5 Races on pancake day A pancake day race has been run on shrove Tuesday since 1445 in Olney village in Buckinghamshire. The origins of the pancake day race are thought to be from a time when one busy housewife heard the shriven bell at the village church and run straight there so as no to be late. She was still holding her frying pan and so started the tradition of pancake day race. Over the years this custom has been kept and modern runners now dress as traditional housewives with aprons ands bonnets whilst holding their frying pan. Pancake day race rules state that they must at least toss the pancake at the start of the race and at the end of the pancake day race. International pancake day races include that in Liberal Kansas which started in 1950 where they race against Olney residents. In 2008 the Shrove Tuesday pancake race in Ripon, North Yorkshire, was cancelled due to health and safety regulations. The cost of safety precautions and adhering to regulations meant that organisers had to call of the pancake race that usually began with the ringing of the Ripon Cathedral Pancake Bell. A pancake day race has been run on shrove Tuesday since 1445 in Olney village in Buckinghamshire. The origins of the pancake day race are thought to be from a time when one busy housewife heard the shriven bell at the village church and run straight there so as no to be late. She was still holding her frying pan and so started the tradition of pancake day race. Over the years this custom has been kept and modern runners now dress as traditional housewives with aprons ands bonnets whilst holding their frying pan. Pancake day race rules state that they must at least toss the pancake at the start of the race and at the end of the pancake day race. International pancake day races include that in Liberal Kansas which started in 1950 where they race against Olney residents. In 2008 the Shrove Tuesday pancake race in Ripon, North Yorkshire, was cancelled due to health and safety regulations. The cost of safety precautions and adhering to regulations meant that organisers had to call of the pancake race that usually began with the ringing of the Ripon Cathedral Pancake Bell.

6 Welsh pancakes Welsh pancakes differ slightly in that they are made with buttermilk, sour cream or cream and have tiny holes in their cooked surface. Welsh pancakes are also known as Welshcakes. Once cooked they are then placed on top of each other on a large plate and the top Welshcake is spread heavily with butter. The small holes of the Welsh pancakes makes the butter spread throughout each Welsh pancake. Each Welshcake is usually kept flat but in Swansea they like to roll them up. Other UK regional variations include Gloucester where pancakes are made with suet and fried in lard before serving with golden syrup. In Scotland Scottish pancakes are much smaller and thicker. There is a link further below for a Scots pancake recipe from the uttertrivia.com other website scottishrecipes.co.uk Welsh pancakes differ slightly in that they are made with buttermilk, sour cream or cream and have tiny holes in their cooked surface. Welsh pancakes are also known as Welshcakes. Once cooked they are then placed on top of each other on a large plate and the top Welshcake is spread heavily with butter. The small holes of the Welsh pancakes makes the butter spread throughout each Welsh pancake. Each Welshcake is usually kept flat but in Swansea they like to roll them up. Other UK regional variations include Gloucester where pancakes are made with suet and fried in lard before serving with golden syrup. In Scotland Scottish pancakes are much smaller and thicker. There is a link further below for a Scots pancake recipe from the uttertrivia.com other website scottishrecipes.co.uk

7 Welsh pancakes International types of pancakes include French crepes which are really thin pancakes, American pancakes which are thick and have various toppings and Russian pancakes which are small bite sized made from buckwheat flour and yeast. Russian pancakes are called Russian blini. Each country have their own pancake customs such as in France where the cook holds a coin against the pancake handle for luck. As they turn the pancake they make a wish. Pancake cooking tips include flipping a pancake as quickly as possible and waiting for little bubbles to appear around the edges before turning or flipping pancakes. The key to a good pancake is preparation and this includes whisking the ingredients as thoroughly as possible so that no lumps appear. Some chefs use a food processor to blend the ingredients. This can be made earlier in the day and kept in the fridge for several hours. International types of pancakes include French crepes which are really thin pancakes, American pancakes which are thick and have various toppings and Russian pancakes which are small bite sized made from buckwheat flour and yeast. Russian pancakes are called Russian blini. Each country have their own pancake customs such as in France where the cook holds a coin against the pancake handle for luck. As they turn the pancake they make a wish. Pancake cooking tips include flipping a pancake as quickly as possible and waiting for little bubbles to appear around the edges before turning or flipping pancakes. The key to a good pancake is preparation and this includes whisking the ingredients as thoroughly as possible so that no lumps appear. Some chefs use a food processor to blend the ingredients. This can be made earlier in the day and kept in the fridge for several hours.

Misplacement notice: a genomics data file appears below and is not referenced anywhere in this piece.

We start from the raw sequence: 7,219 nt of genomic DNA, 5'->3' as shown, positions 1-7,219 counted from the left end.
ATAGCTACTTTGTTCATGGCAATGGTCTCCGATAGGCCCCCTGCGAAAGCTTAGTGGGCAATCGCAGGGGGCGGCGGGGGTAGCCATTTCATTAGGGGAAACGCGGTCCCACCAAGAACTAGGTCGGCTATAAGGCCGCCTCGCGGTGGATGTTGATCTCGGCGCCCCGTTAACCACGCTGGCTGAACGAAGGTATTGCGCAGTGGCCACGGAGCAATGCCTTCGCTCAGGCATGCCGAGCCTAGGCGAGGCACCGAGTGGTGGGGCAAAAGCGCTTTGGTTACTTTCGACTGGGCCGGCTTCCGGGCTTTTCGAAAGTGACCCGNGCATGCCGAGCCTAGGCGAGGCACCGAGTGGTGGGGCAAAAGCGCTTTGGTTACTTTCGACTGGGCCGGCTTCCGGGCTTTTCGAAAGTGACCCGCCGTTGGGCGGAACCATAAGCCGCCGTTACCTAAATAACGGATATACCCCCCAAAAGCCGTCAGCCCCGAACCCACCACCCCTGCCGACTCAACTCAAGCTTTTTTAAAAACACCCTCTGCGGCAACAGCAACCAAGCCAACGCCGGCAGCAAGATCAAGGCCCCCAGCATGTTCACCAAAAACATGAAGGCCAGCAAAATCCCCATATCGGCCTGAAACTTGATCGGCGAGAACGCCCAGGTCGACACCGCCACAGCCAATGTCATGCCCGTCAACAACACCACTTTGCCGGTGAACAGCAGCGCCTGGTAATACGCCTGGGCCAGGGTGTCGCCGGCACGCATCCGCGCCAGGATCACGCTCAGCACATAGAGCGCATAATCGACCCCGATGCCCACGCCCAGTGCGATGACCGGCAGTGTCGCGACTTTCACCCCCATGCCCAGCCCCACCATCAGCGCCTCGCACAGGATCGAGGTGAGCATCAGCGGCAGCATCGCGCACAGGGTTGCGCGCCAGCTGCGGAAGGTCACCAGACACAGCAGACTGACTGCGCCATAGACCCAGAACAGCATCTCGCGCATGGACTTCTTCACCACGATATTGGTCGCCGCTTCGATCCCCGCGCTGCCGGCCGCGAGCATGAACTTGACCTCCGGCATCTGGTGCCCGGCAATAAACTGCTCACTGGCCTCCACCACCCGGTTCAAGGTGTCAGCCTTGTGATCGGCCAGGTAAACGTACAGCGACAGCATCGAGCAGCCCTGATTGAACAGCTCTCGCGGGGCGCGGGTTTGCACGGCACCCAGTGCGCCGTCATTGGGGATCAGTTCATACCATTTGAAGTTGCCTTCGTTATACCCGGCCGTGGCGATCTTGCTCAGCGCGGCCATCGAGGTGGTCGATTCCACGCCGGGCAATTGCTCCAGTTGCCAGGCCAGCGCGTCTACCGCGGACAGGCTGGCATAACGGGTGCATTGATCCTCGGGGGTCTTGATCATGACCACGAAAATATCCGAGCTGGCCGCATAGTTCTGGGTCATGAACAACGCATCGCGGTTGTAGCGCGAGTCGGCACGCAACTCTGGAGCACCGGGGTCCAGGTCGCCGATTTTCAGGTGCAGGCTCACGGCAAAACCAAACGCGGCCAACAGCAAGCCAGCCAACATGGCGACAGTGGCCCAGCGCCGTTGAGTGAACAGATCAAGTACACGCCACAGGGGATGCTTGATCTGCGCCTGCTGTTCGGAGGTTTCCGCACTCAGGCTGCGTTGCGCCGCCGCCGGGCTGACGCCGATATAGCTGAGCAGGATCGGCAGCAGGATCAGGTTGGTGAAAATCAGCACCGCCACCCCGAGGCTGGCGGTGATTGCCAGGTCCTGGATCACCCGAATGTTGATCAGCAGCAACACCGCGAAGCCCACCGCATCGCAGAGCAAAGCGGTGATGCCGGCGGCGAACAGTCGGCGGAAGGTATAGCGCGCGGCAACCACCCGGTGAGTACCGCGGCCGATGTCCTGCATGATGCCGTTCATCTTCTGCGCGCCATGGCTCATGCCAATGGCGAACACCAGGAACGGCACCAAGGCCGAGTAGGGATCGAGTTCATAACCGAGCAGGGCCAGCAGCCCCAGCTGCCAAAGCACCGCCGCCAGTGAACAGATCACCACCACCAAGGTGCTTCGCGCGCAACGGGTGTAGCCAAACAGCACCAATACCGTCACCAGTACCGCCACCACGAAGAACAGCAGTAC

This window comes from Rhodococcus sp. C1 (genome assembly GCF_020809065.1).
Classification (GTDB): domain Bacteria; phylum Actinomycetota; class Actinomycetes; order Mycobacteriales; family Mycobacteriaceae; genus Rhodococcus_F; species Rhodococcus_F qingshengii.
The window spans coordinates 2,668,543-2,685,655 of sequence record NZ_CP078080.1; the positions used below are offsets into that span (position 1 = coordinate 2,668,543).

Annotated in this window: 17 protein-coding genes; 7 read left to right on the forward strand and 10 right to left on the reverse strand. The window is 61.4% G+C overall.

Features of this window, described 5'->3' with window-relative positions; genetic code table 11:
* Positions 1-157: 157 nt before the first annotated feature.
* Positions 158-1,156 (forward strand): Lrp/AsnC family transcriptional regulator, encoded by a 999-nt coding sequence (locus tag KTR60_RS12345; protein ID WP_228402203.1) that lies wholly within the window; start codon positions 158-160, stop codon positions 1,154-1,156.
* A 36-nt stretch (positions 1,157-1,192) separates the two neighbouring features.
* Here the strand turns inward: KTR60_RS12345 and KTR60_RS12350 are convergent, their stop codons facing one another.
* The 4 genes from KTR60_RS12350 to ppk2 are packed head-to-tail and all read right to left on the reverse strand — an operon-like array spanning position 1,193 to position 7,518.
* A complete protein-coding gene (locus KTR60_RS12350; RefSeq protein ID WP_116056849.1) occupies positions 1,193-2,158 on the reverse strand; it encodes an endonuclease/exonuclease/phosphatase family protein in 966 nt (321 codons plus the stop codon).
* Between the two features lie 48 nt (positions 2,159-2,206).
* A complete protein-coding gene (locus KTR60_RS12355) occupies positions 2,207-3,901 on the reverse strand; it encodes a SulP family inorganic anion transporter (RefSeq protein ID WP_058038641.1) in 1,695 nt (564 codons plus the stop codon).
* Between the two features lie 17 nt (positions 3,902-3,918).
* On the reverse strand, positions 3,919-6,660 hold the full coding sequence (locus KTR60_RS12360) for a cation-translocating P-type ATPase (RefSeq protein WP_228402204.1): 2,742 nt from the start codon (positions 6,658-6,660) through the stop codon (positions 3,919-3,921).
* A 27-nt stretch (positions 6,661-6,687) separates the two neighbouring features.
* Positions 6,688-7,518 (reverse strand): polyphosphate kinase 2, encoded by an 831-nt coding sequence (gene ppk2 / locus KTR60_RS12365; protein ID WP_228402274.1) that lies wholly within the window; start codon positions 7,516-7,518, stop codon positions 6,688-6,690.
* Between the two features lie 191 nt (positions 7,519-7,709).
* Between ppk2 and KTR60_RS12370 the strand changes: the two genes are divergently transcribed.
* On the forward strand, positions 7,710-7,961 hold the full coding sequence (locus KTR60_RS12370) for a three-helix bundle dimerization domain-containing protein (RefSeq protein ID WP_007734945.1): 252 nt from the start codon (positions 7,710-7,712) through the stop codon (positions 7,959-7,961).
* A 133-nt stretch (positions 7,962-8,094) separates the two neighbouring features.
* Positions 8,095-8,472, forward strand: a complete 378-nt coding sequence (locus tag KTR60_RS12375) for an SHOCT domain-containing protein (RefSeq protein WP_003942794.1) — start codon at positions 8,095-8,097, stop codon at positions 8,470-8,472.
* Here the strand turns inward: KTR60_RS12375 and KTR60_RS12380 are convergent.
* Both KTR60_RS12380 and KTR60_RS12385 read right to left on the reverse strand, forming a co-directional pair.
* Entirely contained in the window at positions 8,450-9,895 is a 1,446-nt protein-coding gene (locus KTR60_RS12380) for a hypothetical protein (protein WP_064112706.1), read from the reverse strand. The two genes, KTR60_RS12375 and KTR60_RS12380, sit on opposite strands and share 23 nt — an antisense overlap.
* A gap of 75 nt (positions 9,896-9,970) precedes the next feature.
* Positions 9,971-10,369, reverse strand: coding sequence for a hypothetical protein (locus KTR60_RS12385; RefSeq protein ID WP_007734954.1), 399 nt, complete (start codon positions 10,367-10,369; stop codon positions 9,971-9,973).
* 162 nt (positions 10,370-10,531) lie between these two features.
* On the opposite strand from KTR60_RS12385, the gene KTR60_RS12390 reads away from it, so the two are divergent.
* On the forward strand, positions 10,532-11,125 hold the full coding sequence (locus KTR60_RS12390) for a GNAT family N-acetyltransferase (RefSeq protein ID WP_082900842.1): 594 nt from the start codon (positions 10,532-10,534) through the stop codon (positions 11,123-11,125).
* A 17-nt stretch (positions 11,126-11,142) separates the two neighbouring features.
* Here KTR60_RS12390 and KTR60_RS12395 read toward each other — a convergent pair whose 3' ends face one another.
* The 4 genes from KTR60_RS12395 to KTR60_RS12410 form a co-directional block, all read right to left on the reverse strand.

8 Parliament pancake day The Parliament Pancake Day takes place between various party Members of Parliament (MP) of the House of Commons. They race across Victoria Tower Gardens, opposite the Houses of Parliament, and have to flip their pancakes. The Parliament pancake race is sponsored by British Lion Eggs and proceeds goes to the charity Rehab. The Parliament Pancake Day takes place between various party Members of Parliament (MP) of the House of Commons. They race across Victoria Tower Gardens, opposite the Houses of Parliament, and have to flip their pancakes. The Parliament pancake race is sponsored by British Lion Eggs and proceeds goes to the charity Rehab.

9 Pancake song Five Crispy Pancakes Five crispy pancakes in a frying pan, Flip them and toss them and catch them if you can. Along came a child, For a pancake one day Sprinkled it with sugar and took it away. Four crispy pancakes in a frying pan... etc Five Crispy Pancakes Five crispy pancakes in a frying pan, Flip them and toss them and catch them if you can. Along came a child, For a pancake one day Sprinkled it with sugar and took it away. Four crispy pancakes in a frying pan... etc

10 THE END This presentation is by This presentation is by Jack Goreham Jack Goreham Hamish Chesterman Hamish Chesterman And And Matthew Rickard Matthew Rickard